DOM: The Wicker Man (Hardy, UK, 1973)


One of THE great cult movies, I first encountered this film in January 1992 when a slightly longer than the release version was shown on BBC-1, but more of this later.

Back in 1988, Merseybeat journalist, Bill Harry started a new magazine “Idols”. I missed the first issue, but as there was an article about “The murder of Marilyn Monroe” in issue 2 I was straight in, from then on I was hooked. A mix of films, TV, music and pop culture, it lasted less than three years and the quality died off before the end, but it had more of an impact on me than any publication before or since.

In those pre-internet days it gave me valuable insights into various “Midnight Movies” including “Peeping Tom”, “Orphee”, “A Clockwork Orange” and “The Wicker Man”, being 15 at the time I hadn’t seen any of the movies involved. A few months later my dad purchased a VCR and my world was changed forever.

The Wicker Man was made by British Lion in the Autumn of 1972, on the coast of Scotland. Anthony Shaffer had been intrigued by the idea of a making a different kind of horror film after the success of Roman Polanski’s “Rosemary’s Baby” and bought the rights to David Pinner’s book “Ritual”. Which concerned the disappearance of a missing girl in Cornwall, Shaffer changed the setting to Scotland to a remote island called Summerisle where Sgt Neil Howie (Edward Woodward) has come to investigate the disappearance of Rowan Morrison. He finds there are no licensing laws, people having sex in public places but no sign of the missing girl. As his investigation continues he looks into the Pagen rites of May day and finds that the previous year’s crops failed, to regain the crops, human sacrifice is the only option.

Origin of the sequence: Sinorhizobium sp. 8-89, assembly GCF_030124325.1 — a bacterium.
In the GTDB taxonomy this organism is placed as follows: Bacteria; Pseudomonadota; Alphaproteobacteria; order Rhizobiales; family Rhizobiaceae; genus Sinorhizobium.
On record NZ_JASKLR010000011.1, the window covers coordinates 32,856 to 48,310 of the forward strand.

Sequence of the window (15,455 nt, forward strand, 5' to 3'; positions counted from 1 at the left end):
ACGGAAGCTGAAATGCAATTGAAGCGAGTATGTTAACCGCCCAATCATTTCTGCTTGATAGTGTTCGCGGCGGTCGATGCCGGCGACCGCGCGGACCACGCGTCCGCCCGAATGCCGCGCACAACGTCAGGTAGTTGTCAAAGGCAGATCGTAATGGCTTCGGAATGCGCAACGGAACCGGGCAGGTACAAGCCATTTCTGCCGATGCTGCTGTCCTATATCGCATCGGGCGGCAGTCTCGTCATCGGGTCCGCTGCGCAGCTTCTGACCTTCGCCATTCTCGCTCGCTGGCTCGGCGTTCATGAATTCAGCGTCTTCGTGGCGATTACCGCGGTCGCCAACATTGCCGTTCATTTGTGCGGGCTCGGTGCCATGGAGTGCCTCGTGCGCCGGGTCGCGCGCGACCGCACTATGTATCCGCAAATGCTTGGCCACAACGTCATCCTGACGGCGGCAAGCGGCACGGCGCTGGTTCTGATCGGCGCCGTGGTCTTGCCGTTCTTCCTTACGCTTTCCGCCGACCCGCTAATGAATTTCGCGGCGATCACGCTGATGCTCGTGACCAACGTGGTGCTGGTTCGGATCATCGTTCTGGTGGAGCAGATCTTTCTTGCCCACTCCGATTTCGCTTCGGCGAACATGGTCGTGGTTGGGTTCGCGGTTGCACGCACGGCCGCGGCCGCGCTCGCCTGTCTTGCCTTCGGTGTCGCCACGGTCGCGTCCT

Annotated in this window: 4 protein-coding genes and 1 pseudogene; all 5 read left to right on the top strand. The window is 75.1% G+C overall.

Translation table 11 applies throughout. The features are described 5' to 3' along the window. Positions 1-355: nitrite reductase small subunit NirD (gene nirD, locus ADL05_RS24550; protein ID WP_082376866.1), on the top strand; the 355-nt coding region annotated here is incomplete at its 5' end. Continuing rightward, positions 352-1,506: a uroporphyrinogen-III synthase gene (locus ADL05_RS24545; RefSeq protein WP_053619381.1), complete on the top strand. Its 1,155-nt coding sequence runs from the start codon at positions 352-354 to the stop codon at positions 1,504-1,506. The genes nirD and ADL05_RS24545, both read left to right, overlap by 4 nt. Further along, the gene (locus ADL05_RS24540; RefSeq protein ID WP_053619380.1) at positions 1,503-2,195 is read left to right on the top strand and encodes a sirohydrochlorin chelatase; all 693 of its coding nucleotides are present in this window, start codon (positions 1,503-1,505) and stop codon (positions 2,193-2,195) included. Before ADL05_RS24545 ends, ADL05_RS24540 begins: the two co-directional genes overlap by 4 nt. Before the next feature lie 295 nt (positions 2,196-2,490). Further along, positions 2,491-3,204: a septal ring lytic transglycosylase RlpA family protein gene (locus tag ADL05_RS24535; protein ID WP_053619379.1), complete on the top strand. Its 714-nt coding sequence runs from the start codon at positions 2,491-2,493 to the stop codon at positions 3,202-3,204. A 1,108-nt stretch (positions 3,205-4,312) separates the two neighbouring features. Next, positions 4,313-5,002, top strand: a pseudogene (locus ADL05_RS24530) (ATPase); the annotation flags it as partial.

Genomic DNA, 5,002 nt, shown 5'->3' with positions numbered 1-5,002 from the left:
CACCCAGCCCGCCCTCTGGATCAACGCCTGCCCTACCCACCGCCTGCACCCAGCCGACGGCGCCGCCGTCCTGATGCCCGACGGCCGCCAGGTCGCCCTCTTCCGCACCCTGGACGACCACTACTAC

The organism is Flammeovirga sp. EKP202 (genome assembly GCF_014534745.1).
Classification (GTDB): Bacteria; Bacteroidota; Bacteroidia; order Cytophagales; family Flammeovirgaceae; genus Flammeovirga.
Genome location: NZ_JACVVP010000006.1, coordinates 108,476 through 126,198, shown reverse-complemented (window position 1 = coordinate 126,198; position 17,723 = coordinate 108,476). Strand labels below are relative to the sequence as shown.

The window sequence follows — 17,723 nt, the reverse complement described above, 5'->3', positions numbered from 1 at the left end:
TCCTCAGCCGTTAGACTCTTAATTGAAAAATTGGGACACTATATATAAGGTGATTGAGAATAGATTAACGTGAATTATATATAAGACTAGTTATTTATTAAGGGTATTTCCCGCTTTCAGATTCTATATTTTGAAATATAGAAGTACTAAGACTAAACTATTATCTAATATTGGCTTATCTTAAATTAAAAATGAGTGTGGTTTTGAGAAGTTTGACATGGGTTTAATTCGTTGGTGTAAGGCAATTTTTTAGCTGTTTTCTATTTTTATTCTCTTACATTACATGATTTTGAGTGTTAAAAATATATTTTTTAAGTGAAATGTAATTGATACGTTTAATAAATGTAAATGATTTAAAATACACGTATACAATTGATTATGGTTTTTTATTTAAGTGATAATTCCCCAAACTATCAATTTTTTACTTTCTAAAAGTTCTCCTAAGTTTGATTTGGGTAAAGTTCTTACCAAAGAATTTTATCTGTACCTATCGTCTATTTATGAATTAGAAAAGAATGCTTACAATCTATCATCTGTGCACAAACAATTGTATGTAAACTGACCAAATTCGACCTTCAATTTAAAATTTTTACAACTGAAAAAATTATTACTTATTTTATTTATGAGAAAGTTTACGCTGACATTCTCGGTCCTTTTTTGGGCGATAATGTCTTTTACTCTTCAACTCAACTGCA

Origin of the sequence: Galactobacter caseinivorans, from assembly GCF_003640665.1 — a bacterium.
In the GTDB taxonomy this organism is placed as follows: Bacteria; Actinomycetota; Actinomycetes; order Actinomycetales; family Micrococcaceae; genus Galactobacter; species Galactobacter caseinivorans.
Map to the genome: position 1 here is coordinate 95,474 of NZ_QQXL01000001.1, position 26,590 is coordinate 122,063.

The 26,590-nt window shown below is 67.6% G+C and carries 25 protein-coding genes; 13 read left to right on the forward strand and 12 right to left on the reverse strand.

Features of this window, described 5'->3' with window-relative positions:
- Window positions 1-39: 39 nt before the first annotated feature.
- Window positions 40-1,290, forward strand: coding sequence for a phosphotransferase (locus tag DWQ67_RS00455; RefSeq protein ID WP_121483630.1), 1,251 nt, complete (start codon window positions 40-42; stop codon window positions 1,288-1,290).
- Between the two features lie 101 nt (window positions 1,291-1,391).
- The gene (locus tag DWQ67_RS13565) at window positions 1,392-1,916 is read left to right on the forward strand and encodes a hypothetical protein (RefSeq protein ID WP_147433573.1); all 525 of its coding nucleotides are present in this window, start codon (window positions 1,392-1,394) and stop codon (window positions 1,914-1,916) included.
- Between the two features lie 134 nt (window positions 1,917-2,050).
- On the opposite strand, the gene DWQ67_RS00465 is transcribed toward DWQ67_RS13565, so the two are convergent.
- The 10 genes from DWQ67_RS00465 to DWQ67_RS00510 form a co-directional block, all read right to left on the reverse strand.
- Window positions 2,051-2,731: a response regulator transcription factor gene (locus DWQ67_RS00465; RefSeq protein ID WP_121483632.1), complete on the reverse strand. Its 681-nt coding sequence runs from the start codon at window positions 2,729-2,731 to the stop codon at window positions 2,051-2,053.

Howie believes that the sacrifice will be of Rowan Morrison, the missing girl. He could not be more wrong. Lord Summerisle’s (Christopher Lee) extensive research has discovered that Sgt Howie is a virgin and will make the right type of sacrifice.

Filming completed, the film was set to editing and a 99 minute print was prepared, however the new owners of British Lion weren’t impressed by it (“It is one of the ten worst films I have ever seen”) and it was decided to go out as the support film, the B movie, so to speak to Nicholas Roeg’s “Don’t Look Now”, 12 minutes were edited out of the film, making Sgt Howie’s visit to Summerisle one night, not two and editing out all the footage of Howie at the mainland receiving the letter.

In the late 70’s when the film became a Cult favourite an effort was made to track down the full version, it turned out Roger Corman had the only known print of it (the full print had been sent to the US for distribution before the cuts were made). This version was distributed on home video in the 80s in the US, but then disappeared for over ten years.

In 1988 Alex Cox tracked down a 92 minute print which added some of the missing footage and this version also contained an animated sun at the end, this sequence only appears on this version, it was this version I first saw on BBC-1 in January 1992, but the many times I watched the film on the big screen it was only ever the 87 minute version (these included the original double bill,(alas the wrong way round with “Don’t Look Now” first) introduced by The League Of Gentlemen at The Cornerhouse in Manchester at Halloween). I heard rumours of the full version existing in the USA and screenings at various festivals, but I think it was 2000 before it was shown on Film4 and then Channel4 and finally released on DVD.